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Franchising is one route to owning your own business. Rather than starting out completely on your own, franchising allows you to leverage an existing brand name. The franchisee (you) buys the right to sell a product or a service from the franchisor and depending on terms of the franchise, the franchisor may provide everything necessary for starting and running the business: trade names, products, operating procedures, quality assurance standards, management consulting support, and facility design.
Picking the right franchise is essential to success and attending a franchise fair is one way to jump-start on the process. However, just as business success hinges on initial preparation and planning, so does attending a franchise fair. Don’t just show up and stroll from booth to booth. Walk into the exhibit hall with a definite plan and goals in mind. Here are eight steps that you should take so that you don’t come away with only a bag full of candy, pens, and keychain flashlights.
Define the type of franchise that interests you. This is the time for day-dreaming, followed by a reality check. You will be investing considerable time, money and effort into the endeavor, so it needs to be the type of business that excites you. For some, that means owning a health and fitness franchise; others will find fast food appealing. While it’s wise to be aware of trends in business, such as “going green” or home health care, don’t try to cash in on a trend that does not capture your enthusiasm. Many websites, such as franchise.com, franchising.com, and Blue MauMau, provide lists of available franchises to help you see what is available that interest you. When you find an opportunity that intrigues you, go to the company’s website to get more details.
Determine your investment readiness. Are you looking to purchase a franchise this week, this year or maybe sometime in the future? How much are you willing to invest initially? Any franchisor will be vitally interested in the answer to these questions. Knowing your time frame and financial boundaries will enable you to engage in productive conversations with prospective franchisors.
Select an event with many franchisors in attendance. One of the nation’s largest, the International Franchise Expo takes place in New York City. This year it will be held June 16-18, 2016. Inconvenient time? Too far away? You can find other events at franchise.com or by searching online for events in your area. Whenever possible, check out the expo website to determine which franchisors will be there. Match the vendors to your interests and business skills and experience. This will provide your initial exhibit day road map.
Develop your questions. Be ready to speak with the individuals who are manning the booth. View this as an interview, not merely a chance to stock up on free pens and stress balls. Have a short list of questions that you will ask each of prospects. Questions may include: the initial investment and on-going payments required; the degree of support and training provided new franchisees; ongoing support—such as inventory management software and adverting; the range of products offered; locations that are available; the franchisee’s obligation to participate in the business; how much are current franchisees earning; how many franchisees are in business 5 years after opening; what’s the biggest reason for a franchise failing and what makes a franchisee successful. Make sure to have a way of recording the answers—whether pen & paper or a smart device.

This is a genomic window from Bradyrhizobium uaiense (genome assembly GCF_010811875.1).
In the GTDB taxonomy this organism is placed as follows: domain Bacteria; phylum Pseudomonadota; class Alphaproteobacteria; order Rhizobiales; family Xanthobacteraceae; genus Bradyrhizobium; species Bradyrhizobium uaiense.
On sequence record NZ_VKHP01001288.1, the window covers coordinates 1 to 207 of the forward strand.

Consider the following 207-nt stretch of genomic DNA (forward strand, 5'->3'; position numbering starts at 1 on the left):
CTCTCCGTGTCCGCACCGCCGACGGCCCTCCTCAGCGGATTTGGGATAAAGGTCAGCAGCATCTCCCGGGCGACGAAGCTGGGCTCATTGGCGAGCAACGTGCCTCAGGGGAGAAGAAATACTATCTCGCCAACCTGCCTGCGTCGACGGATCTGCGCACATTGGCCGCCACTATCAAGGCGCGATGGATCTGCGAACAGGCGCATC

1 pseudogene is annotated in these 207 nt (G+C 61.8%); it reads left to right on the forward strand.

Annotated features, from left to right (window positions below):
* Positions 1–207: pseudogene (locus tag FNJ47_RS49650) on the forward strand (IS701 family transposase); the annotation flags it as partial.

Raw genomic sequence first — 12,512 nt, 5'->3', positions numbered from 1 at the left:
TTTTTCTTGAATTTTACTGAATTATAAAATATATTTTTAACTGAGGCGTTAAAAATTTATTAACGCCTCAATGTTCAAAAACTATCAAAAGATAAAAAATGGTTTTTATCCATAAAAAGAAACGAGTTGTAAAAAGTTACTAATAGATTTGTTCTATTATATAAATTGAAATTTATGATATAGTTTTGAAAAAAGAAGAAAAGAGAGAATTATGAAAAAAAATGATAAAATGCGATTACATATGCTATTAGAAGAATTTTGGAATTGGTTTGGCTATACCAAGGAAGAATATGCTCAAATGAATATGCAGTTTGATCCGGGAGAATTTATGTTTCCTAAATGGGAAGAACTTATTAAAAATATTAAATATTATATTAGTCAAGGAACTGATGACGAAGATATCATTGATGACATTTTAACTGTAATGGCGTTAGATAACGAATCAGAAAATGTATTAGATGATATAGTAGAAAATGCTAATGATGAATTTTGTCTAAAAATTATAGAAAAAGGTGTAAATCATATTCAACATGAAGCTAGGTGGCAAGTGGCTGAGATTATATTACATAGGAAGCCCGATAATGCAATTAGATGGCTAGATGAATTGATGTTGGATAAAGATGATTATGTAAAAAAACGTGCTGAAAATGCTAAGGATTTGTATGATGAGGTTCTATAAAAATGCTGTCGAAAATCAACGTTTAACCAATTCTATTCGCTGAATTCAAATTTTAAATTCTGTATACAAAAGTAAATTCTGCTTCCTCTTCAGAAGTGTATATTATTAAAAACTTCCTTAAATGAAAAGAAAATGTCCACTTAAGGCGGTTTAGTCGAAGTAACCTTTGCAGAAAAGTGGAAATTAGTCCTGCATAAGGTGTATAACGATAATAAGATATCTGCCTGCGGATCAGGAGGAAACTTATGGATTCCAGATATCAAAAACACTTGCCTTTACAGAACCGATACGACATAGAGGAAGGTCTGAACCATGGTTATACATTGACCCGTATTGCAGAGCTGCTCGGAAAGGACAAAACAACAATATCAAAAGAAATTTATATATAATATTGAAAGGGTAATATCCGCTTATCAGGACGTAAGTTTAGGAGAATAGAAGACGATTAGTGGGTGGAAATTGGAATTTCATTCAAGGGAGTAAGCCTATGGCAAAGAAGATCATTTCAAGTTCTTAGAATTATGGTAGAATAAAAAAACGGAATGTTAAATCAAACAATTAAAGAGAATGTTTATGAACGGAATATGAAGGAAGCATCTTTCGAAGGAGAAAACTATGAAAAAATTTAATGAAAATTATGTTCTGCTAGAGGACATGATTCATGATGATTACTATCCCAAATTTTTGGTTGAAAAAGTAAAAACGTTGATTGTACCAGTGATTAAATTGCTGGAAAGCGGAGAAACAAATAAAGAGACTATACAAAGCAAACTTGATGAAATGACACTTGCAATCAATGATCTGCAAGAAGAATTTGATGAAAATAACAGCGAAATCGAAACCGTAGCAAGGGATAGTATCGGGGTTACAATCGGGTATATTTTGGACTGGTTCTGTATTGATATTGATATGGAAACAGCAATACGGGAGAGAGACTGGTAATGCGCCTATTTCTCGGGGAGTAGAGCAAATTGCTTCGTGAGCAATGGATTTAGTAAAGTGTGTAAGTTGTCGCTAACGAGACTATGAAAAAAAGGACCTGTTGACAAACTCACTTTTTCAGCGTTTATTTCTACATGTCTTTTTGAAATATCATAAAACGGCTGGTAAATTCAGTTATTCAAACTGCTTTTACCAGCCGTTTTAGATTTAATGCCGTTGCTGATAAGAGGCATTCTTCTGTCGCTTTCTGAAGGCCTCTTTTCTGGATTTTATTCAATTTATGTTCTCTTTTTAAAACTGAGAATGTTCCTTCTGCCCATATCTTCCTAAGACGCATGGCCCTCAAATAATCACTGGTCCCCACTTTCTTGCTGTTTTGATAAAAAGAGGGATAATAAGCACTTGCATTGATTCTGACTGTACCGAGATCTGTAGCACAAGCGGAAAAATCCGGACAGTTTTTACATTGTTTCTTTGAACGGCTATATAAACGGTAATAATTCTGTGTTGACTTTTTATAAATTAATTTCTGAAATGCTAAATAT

Dress for success. Yes, that’s a trite phrase. But, like it or not, first impressions can make a significant difference. A franchise fair is similar to a job fair: Both parties are sizing each other up to determine the odds of a potential match. In the case of the franchise fair, the franchisors are interested in prospects who will successfully represent their brand and generate profits. But, remember, the “dress for success” works both ways—the presentation of the booth and the attitudes and knowledge of those staffing it can speak volumes about the organization itself.
Plan your exhibit floor strategy. Once you arrive at the event, don’t just grab the program and start walking. Instead, take some time to locate those vendors that you identified in your initial research. Then, scan the list to see if there are others that are worth investigating. Once you have your route mapped out, move from booth to booth, sizing up the booth presentation and personnel, collecting information, asking your prepared questions and listening for the advantages and disadvantages of each opportunity. While it’s important to have a game plan, be alert for a company that you may not have considered, but which looks to be a good fit for you.
Take advantage of seminars. Most events have educational seminars offered throughout the day. As you map out your route through the exhibit hall, take a moment to note the times of the seminars that interest you. For those just getting started in franchising, these seminars can provide valuable information. In the same spirit, collect information from service providers, such attorneys, accountants or tax firms that are exhibiting. There are not many opportunities to get free legal and accounting advice, so capitalize on this one.
Consolidate what you learned. After arriving home from the event, take the time to review your notes and the literature that you collected. It’s probable that you will have eliminated a few of your original prospects, confirmed your interest in several others, and added a few new companies into the mix. As soon as possible after the event, schedule follow-up meetings to learn more about those franchisors that are still in contention. And, congratulate yourself on a successful day.
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